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October 26th, 2021 newsletter

Weaving for Babies

I know some of you will already know why I love this blankie sooo much. My youngest son Daniel was given such a blankie when he was born, soft, luscious and always there to wrap him in love and warmth. He always wanted to know where ‘she’ was when he was little. (I was given permission to make this public knowledge :^). Blankie doesn’t look quite this good anymore but even though she’s been washed and thrown in the dryer about 10 million times, she’s hangin’ in there.

We thought it only fitting to put blankie into a pattern for other schnookums in our lives – especially now that I’m an absolutely delighted grandmother!

Canvas Weave Baby Blankie

Level of Difficulty: Beginner

Weave structure: 4 shaft canvas weave
Material: Monte Cristo cotton & 8/4 cotton
Each kit makes: 1 blanket

Loom requirements: Shafts: 4

Weaving Width: 35″

Reed: 12 dent

Each kit includes: Weaving instructions (including draft)
1 1lb cone of Monte Cristo cotton, 1 cone 8/4 cotton in nile, 1 cone 8/4 cotton in periwinkle

We can make this kit in any colour we have in stock! Check here to make sure we have your colour in stock then simply, put the Canvas Weave Baby Blanket kit into your cart, on the checkout screen in the “notes” section let us know what colours of 8/4 cotton you would like us to make the kit in.


Monte Cristo Baby Blankie

Level of Difficulty: Beginner

Weave structure: Plain Weave
Material: Monte Cristo cotton
Each kit makes: 1 blanket

Loom requirements:

Shafts: 4
Weaving Width: 35″
Reed: 8 dent

Each kit includes:

Weaving instructions (including draft)
1 1lb cone of Monte Cristo cotton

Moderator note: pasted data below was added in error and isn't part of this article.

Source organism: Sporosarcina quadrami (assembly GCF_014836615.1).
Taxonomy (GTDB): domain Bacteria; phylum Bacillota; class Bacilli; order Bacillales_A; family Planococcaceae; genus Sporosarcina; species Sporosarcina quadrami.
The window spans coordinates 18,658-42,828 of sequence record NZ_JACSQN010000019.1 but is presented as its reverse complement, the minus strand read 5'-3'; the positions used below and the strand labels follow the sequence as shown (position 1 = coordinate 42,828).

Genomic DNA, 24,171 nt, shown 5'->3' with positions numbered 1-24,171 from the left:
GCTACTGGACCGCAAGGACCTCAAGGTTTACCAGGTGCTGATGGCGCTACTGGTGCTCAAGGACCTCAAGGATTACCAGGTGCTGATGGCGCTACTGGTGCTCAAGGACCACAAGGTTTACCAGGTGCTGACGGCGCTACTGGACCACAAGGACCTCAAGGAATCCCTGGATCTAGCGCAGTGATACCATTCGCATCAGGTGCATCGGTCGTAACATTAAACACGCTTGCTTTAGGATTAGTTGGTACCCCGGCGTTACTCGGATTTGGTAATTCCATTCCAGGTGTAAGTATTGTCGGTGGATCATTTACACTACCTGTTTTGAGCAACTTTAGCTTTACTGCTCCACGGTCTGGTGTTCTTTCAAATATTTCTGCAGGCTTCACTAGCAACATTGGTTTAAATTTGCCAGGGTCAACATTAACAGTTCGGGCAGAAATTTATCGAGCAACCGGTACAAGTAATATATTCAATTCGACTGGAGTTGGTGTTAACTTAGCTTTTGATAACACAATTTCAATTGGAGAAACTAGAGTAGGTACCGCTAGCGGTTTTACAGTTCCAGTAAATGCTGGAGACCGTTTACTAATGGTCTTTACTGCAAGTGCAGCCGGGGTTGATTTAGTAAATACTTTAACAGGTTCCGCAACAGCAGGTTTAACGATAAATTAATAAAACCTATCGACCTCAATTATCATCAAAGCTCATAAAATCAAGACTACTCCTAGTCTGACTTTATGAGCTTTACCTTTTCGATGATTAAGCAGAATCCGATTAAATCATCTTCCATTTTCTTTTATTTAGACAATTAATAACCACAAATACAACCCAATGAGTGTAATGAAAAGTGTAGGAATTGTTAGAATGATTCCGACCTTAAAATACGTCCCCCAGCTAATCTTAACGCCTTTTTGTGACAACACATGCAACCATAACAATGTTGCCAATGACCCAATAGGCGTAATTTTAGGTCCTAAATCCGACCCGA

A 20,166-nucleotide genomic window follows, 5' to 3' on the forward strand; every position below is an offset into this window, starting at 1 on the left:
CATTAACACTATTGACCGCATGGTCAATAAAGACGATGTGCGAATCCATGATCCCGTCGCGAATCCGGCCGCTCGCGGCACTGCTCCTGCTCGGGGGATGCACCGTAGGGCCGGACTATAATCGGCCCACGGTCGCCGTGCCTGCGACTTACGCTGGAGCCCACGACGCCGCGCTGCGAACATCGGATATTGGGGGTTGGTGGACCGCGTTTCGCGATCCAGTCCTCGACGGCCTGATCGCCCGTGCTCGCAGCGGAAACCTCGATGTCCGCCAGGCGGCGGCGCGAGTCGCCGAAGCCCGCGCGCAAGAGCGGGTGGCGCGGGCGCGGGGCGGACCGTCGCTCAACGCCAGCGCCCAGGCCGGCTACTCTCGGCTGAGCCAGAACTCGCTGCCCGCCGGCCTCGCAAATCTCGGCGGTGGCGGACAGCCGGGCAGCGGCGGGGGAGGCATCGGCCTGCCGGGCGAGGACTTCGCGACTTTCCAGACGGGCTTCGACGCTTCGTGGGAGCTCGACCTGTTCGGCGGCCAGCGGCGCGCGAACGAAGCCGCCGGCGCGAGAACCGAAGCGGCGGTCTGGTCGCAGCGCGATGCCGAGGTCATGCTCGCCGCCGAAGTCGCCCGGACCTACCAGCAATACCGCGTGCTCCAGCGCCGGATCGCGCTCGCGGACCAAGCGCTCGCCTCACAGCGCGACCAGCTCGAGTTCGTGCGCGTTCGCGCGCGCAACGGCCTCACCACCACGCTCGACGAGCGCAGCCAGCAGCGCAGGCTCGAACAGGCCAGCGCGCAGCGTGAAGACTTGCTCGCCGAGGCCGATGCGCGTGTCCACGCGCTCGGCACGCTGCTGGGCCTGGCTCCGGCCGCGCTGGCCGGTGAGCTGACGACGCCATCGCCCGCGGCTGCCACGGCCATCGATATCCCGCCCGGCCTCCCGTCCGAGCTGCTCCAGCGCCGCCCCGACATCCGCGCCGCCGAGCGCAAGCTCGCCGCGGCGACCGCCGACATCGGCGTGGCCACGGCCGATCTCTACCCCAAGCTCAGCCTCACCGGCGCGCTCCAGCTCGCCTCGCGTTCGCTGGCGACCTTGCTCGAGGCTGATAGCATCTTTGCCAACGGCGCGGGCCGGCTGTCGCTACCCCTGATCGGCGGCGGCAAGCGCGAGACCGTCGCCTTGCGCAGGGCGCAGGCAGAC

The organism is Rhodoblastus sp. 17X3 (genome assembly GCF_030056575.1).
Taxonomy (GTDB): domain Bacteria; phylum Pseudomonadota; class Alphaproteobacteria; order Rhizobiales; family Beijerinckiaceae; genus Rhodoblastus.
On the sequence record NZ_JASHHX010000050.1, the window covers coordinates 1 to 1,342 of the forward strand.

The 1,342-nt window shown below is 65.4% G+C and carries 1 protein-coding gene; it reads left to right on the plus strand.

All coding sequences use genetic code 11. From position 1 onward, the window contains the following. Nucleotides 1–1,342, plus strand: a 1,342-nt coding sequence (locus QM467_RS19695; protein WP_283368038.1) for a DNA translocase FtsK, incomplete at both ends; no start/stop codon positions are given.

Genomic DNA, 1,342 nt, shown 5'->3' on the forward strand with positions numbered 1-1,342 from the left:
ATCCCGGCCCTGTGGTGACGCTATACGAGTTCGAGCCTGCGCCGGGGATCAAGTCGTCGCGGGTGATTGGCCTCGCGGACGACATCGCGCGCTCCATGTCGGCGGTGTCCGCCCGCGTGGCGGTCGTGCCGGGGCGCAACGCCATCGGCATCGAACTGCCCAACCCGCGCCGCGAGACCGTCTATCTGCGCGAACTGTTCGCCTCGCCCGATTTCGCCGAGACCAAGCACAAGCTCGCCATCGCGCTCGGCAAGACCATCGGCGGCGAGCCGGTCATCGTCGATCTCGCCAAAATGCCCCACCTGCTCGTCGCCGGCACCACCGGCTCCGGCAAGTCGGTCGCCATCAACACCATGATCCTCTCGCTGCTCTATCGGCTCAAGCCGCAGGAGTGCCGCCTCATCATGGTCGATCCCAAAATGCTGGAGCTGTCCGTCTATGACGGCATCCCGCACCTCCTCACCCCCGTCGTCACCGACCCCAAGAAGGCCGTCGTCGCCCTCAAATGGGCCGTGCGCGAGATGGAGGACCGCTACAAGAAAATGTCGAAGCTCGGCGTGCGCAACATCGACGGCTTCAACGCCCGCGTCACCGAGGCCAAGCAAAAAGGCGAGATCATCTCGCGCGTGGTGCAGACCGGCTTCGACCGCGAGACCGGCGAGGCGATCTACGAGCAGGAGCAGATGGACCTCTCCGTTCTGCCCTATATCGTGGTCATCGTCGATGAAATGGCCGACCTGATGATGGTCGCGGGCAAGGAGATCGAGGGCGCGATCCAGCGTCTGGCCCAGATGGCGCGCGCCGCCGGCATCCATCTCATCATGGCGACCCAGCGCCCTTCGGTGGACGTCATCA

We are so lucky to have Sharon Broadley on our team of creators. She always shares her amazing talents so generously, sharing patterns with us for our ongoing Maiwa Foundation fundraising, weaving for our show and tells in the School of Weaving and this time an extremely special blog post. Sharon and I have both become first time Nana’s this year and as all you Nana’s out there know…..it is a very special moment in our lives. If only I could have done this for my little Freya…..but she knows she is loved and thank goodness I have time ahead to create some lovely things for her.
I know you will enjoy Sharon’s post 🙂

If you would like to see more of Sharon’s weaving, give her a follow on Instagram @colour.woven.


Grandma Sharon’s Weaving for Baby

Once upon a time, a weaver found out she was soon to be a grandma. So she did what all good grandma-to-be weavers would do: she dusted off her loom, pulled all her yarn out of the cupboard, boxes and (ahem) from under the bed and began to plan what her new grandchild might need.


A couple of cotton bouclé hooded bath towels in rubber ducky colours were woven just like a regular tea towel using 12epi/12ppi except they are about 40 inches square on the loom. An extra 12 inches was woven to create the triangular hooded part. A quick trip to the fabric store ensured that the handmade binding coordinated well. The corners were rounded using a bowl as a template so that none of the binding would need to be mitered.